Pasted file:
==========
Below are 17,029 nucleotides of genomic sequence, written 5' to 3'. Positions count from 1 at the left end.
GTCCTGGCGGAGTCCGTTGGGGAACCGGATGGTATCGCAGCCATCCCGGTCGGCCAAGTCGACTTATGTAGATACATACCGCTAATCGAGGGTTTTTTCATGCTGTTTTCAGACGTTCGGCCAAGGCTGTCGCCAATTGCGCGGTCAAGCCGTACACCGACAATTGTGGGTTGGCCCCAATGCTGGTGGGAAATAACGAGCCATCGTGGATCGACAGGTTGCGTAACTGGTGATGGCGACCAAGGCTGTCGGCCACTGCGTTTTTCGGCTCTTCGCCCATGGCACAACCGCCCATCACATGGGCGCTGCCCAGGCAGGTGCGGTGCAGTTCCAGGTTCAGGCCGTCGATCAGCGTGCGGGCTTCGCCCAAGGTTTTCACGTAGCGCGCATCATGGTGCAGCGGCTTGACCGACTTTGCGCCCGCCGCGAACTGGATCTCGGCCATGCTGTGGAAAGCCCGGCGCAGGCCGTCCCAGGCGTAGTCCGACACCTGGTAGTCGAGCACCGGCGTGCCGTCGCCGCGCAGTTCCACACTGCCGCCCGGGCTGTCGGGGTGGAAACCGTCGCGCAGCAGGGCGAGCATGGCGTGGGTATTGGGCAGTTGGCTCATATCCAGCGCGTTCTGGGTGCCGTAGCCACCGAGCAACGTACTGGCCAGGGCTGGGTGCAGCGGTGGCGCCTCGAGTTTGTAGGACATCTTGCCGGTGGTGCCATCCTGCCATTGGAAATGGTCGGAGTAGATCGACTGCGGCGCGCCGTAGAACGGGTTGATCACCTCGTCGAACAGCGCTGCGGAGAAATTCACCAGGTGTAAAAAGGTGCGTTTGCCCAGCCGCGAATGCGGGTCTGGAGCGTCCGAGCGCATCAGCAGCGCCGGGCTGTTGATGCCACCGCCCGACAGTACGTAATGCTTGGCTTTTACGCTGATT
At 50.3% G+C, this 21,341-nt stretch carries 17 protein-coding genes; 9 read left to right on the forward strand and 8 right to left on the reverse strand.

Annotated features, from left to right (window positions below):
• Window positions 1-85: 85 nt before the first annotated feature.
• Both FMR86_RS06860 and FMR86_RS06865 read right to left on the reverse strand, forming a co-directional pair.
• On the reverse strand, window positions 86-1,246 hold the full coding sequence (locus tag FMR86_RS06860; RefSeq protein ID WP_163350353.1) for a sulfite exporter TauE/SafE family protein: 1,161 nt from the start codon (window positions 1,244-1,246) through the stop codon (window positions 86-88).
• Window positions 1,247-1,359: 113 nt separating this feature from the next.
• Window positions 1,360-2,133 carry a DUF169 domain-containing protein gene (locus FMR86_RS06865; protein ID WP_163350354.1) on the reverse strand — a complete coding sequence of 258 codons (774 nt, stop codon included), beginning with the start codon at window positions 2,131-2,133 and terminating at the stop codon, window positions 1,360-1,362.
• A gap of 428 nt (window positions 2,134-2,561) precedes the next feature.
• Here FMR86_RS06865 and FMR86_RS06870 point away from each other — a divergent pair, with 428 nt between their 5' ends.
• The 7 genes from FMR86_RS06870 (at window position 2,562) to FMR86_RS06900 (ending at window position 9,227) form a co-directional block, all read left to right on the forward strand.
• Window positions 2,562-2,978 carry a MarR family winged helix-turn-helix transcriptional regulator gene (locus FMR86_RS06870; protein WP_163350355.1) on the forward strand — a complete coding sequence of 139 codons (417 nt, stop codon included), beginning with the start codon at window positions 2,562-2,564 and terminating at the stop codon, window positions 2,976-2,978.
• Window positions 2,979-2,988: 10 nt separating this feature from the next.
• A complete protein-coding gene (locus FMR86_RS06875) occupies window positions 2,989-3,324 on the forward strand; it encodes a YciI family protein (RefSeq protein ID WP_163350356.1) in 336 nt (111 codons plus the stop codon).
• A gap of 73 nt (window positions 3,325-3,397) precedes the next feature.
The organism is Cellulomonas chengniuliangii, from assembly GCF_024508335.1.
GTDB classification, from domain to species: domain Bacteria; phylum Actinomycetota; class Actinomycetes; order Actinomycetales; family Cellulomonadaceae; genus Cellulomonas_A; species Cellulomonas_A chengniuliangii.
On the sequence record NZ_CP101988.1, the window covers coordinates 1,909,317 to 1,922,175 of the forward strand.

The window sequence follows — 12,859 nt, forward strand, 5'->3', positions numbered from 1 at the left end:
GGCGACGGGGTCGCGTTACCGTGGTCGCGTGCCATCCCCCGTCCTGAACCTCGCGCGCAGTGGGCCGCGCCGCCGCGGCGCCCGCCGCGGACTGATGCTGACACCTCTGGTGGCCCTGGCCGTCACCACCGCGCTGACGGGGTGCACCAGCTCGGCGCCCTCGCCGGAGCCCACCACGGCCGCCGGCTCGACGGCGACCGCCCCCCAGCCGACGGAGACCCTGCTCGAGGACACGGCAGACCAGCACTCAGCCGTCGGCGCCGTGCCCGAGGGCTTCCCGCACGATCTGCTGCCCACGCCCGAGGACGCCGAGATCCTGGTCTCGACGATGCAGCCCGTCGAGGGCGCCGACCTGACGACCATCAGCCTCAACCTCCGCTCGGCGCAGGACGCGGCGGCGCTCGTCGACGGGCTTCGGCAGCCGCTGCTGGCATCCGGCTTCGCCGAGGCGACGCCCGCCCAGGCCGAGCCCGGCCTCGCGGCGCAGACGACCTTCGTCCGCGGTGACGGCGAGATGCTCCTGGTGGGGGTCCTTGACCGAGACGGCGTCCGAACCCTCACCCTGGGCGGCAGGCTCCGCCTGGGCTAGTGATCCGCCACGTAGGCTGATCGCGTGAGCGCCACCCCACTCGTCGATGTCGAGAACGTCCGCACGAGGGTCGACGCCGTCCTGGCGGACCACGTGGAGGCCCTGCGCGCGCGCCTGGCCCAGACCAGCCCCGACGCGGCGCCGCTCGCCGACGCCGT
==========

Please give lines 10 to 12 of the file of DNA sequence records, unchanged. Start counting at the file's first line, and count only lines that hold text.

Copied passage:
• A gap of 428 nt (window positions 2,134-2,561) precedes the next feature.
• Here FMR86_RS06865 and FMR86_RS06870 point away from each other — a divergent pair, with 428 nt between their 5' ends.
• The 7 genes from FMR86_RS06870 (at window position 2,562) to FMR86_RS06900 (ending at window position 9,227) form a co-directional block, all read left to right on the forward strand.